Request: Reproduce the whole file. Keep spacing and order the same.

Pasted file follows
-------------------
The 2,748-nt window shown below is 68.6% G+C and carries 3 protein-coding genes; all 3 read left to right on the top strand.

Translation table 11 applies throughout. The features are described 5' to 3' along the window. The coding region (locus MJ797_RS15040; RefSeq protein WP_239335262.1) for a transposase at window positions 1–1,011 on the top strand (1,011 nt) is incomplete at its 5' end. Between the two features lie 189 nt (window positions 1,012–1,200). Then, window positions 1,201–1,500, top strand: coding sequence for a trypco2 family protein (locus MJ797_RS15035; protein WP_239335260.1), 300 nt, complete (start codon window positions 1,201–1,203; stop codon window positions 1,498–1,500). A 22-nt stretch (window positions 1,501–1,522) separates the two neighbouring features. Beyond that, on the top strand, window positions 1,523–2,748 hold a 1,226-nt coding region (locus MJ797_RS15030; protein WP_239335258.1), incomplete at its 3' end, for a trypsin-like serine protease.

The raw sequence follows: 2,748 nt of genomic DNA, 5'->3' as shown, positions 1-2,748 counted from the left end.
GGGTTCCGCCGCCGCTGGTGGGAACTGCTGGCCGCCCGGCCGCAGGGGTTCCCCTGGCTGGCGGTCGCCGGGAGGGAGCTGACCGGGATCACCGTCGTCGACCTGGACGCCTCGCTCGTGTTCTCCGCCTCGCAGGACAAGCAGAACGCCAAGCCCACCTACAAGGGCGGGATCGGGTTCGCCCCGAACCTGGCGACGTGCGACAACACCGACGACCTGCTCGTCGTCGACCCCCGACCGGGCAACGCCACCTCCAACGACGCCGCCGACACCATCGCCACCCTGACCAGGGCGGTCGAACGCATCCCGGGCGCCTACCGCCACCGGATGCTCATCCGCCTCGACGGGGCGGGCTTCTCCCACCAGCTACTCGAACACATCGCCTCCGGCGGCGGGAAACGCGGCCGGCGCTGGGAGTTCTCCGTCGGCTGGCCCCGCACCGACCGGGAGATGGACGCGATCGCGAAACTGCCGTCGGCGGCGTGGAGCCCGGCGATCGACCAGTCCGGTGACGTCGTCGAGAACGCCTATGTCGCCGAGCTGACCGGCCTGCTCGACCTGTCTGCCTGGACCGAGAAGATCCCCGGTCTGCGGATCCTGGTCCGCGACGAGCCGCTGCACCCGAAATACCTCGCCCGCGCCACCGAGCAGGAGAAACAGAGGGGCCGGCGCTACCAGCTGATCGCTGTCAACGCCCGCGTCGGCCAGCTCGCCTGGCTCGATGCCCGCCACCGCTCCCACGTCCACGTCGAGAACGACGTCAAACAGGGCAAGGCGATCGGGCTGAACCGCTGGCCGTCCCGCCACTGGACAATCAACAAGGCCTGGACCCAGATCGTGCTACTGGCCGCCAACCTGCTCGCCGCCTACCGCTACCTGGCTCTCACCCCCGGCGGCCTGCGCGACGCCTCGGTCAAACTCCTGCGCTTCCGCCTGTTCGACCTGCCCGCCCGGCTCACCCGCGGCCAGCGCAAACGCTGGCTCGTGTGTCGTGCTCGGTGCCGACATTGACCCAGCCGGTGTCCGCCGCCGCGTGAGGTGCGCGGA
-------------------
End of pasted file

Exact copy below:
The 2,748-nt window shown below is 68.6% G+C and carries 3 protein-coding genes; all 3 read left to right on the top strand.

Translation table 11 applies throughout. The features are described 5' to 3' along the window. The coding region (locus MJ797_RS15040; RefSeq protein WP_239335262.1) for a transposase at window positions 1–1,011 on the top strand (1,011 nt) is incomplete at its 5' end. Between the two features lie 189 nt (window positions 1,012–1,200). Then, window positions 1,201–1,500, top strand: coding sequence for a trypco2 family protein (locus MJ797_RS15035; protein WP_239335260.1), 300 nt, complete (start codon window positions 1,201–1,203; stop codon window positions 1,498–1,500). A 22-nt stretch (window positions 1,501–1,522) separates the two neighbouring features. Beyond that, on the top strand, window positions 1,523–2,748 hold a 1,226-nt coding region (locus MJ797_RS15030; protein WP_239335258.1), incomplete at its 3' end, for a trypsin-like serine protease.

The raw sequence follows: 2,748 nt of genomic DNA, 5'->3' as shown, positions 1-2,748 counted from the left end.
GGGTTCCGCCGCCGCTGGTGGGAACTGCTGGCCGCCCGGCCGCAGGGGTTCCCCTGGCTGGCGGTCGCCGGGAGGGAGCTGACCGGGATCACCGTCGTCGACCTGGACGCCTCGCTCGTGTTCTCCGCCTCGCAGGACAAGCAGAACGCCAAGCCCACCTACAAGGGCGGGATCGGGTTCGCCCCGAACCTGGCGACGTGCGACAACACCGACGACCTGCTCGTCGTCGACCCCCGACCGGGCAACGCCACCTCCAACGACGCCGCCGACACCATCGCCACCCTGACCAGGGCGGTCGAACGCATCCCGGGCGCCTACCGCCACCGGATGCTCATCCGCCTCGACGGGGCGGGCTTCTCCCACCAGCTACTCGAACACATCGCCTCCGGCGGCGGGAAACGCGGCCGGCGCTGGGAGTTCTCCGTCGGCTGGCCCCGCACCGACCGGGAGATGGACGCGATCGCGAAACTGCCGTCGGCGGCGTGGAGCCCGGCGATCGACCAGTCCGGTGACGTCGTCGAGAACGCCTATGTCGCCGAGCTGACCGGCCTGCTCGACCTGTCTGCCTGGACCGAGAAGATCCCCGGTCTGCGGATCCTGGTCCGCGACGAGCCGCTGCACCCGAAATACCTCGCCCGCGCCACCGAGCAGGAGAAACAGAGGGGCCGGCGCTACCAGCTGATCGCTGTCAACGCCCGCGTCGGCCAGCTCGCCTGGCTCGATGCCCGCCACCGCTCCCACGTCCACGTCGAGAACGACGTCAAACAGGGCAAGGCGATCGGGCTGAACCGCTGGCCGTCCCGCCACTGGACAATCAACAAGGCCTGGACCCAGATCGTGCTACTGGCCGCCAACCTGCTCGCCGCCTACCGCTACCTGGCTCTCACCCCCGGCGGCCTGCGCGACGCCTCGGTCAAACTCCTGCGCTTCCGCCTGTTCGACCTGCCCGCCCGGCTCACCCGCGGCCAGCGCAAACGCTGGCTCGTGTGTCGTGCTCGGTGCCGACATTGACCCAGCCGGTGTCCGCCGCCGCGTGAGGTGCGCGGA